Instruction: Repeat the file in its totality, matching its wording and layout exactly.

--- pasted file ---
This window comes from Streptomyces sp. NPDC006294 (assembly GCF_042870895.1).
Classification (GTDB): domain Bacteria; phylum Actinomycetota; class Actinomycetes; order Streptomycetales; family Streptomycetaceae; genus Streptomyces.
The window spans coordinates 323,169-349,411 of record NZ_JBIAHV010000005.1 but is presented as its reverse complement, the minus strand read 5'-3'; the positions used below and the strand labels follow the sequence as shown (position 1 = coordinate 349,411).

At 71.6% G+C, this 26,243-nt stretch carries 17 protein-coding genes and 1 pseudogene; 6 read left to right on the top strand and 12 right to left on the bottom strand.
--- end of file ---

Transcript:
This window comes from Streptomyces sp. NPDC006294 (assembly GCF_042870895.1).
Classification (GTDB): domain Bacteria; phylum Actinomycetota; class Actinomycetes; order Streptomycetales; family Streptomycetaceae; genus Streptomyces.
The window spans coordinates 323,169-349,411 of record NZ_JBIAHV010000005.1 but is presented as its reverse complement, the minus strand read 5'-3'; the positions used below and the strand labels follow the sequence as shown (position 1 = coordinate 349,411).

At 71.6% G+C, this 26,243-nt stretch carries 17 protein-coding genes and 1 pseudogene; 6 read left to right on the top strand and 12 right to left on the bottom strand.